Moscow Mulling Wholesale Border Changes in Central Eastern Europe

Publication: Eurasia Daily Monitor Volume: 19 Issue: 43

(Source: AFP)

The most compelling reason why the international community is opposed to any border change is the capacity of changes in one border to spark consideration of changes in others, creating or at least exacerbating problems in the relations between existing countries. Until Russian President Vladimir Putin’s annexation of Ukraine’s Crimea in 2014 and his moves to absorb parts of Donbas now, there had been little serious talk about changing borders in Europe since the end of World War II (the breakup of several former Communist federations in the 1990s notwithstanding). But the Kremlin leader has opened the sluice gates with his latest actions; and now some in the Russian capital are mulling the possibility of wholesale border revisions across Central Eastern Europe. Even if none of these changes are in fact realized, the mere discussion of them will have the effect of heightening tensions in the region by spreading suspicions that their borders are at risk and the conviction that what had once seemed permanent may be anything but.

In an article entitled “Russia Will Blow up European Borders,” Moscow-based commentator Albert Akopyan (Urumov) argues that the conflict in Ukraine has given Russia “a unique opportunity” to promote border adjustments in Europe—both near its western frontiers and further afield—and to do so “in the name of justice and those same European values” that Russia is often criticized for violating. Moscow can promote the principles of national self-determination to support ethnic minorities in France and the United Kingdom, although doing so too openly could be a problem because the governments there would seek to discredit these movements by suggesting that they were being orchestrated by the Kremlin. At the same time, and more importantly, it could seek to resolve issues of historical justice with Hungary, Poland and Moldova in ways that would please those countries, making them more amenable to cooperation with Russia as well as, other times, promoting Russian national interests directly (,, March 25).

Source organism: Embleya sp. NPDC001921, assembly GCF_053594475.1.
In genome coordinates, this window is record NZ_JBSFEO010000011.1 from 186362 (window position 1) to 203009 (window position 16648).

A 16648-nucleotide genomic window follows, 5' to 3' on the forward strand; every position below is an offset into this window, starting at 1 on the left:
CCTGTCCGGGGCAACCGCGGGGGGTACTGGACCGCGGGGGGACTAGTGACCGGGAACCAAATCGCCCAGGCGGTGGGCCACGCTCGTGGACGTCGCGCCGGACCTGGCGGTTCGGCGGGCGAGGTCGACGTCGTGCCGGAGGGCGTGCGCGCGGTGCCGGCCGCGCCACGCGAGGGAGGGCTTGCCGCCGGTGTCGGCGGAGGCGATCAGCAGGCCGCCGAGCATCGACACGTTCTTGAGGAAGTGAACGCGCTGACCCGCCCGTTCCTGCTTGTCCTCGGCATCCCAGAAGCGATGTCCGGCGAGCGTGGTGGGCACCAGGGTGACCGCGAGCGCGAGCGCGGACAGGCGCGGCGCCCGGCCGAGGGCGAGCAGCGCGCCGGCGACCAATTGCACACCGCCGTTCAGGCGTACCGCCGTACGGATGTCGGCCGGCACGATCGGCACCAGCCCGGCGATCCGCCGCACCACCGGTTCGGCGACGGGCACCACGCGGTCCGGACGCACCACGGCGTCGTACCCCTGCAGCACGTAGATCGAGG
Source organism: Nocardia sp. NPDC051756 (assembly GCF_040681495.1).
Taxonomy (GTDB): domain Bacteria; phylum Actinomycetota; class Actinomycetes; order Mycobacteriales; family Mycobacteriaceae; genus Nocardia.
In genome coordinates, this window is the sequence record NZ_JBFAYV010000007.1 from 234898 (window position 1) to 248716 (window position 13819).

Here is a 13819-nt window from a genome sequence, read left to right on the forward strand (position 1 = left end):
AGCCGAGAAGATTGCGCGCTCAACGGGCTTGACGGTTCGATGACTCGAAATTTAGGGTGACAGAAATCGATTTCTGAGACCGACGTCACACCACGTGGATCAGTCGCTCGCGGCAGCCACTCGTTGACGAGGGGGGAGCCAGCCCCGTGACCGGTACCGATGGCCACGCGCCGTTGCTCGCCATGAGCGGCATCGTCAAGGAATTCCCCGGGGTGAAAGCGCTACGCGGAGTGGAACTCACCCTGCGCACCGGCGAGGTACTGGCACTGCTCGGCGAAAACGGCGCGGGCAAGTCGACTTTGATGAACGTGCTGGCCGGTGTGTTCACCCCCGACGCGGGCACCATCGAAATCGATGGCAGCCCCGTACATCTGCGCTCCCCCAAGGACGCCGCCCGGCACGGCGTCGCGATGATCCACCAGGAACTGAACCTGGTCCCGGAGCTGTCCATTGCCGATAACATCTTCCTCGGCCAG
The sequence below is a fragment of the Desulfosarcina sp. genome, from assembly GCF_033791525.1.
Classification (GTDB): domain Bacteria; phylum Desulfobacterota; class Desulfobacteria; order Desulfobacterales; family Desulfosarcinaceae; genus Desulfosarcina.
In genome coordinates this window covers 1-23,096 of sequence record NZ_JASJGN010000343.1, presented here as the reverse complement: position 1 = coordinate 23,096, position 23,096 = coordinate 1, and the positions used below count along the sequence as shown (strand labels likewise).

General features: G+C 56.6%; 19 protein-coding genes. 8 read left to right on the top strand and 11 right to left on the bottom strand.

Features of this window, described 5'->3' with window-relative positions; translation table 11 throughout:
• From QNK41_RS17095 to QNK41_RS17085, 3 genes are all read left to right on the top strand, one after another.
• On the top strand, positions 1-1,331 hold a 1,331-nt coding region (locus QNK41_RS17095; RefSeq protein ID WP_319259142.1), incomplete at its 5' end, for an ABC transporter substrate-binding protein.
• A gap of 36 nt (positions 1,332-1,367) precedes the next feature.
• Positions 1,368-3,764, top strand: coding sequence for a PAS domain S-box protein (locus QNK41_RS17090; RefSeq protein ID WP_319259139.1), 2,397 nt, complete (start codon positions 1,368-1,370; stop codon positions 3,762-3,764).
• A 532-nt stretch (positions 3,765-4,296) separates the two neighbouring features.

Ukraine is on course toward disintegration, the analyst writes, and Moscow can distribute its territories to neighbors in ways that serve them and Russia. It can hand over ethnic-Hungarian-populated territories in what is now western Ukraine to Budapest, and it can exchange territories with Poland and Moldova. In the first case, Moscow can give Poland Lviv in exchange for Warsaw granting Moscow control of the Suwałki corridor, which would open a land bridge to Kaliningrad and prevent any Western blockade of that non-contiguous Russian territory from being effective. In the second case, Moscow can hand over what are now Ukrainian lands to Moldova in compensation for Chisinau’s giving up Transnistria, Gagauzia, and the Bulgarian-populated regions in the southeast.

These various moves will allow Moscow to achieve three goals, Akopyan (Urumov) says. First, they will “show the peoples of Europe an alternative to the existing ‘principles’ of nation-state construction” by showing that after the war in Ukraine, “everything has changed” and that they must live in a world where force alone determines outcomes rather than any principles of law. Second, the amenable countries will share an interest in helping Russia eliminate the seedbeds of Ukrainian nationalism in the West. Third, such moves will allow Russia to secure several much-needed transportation corridors.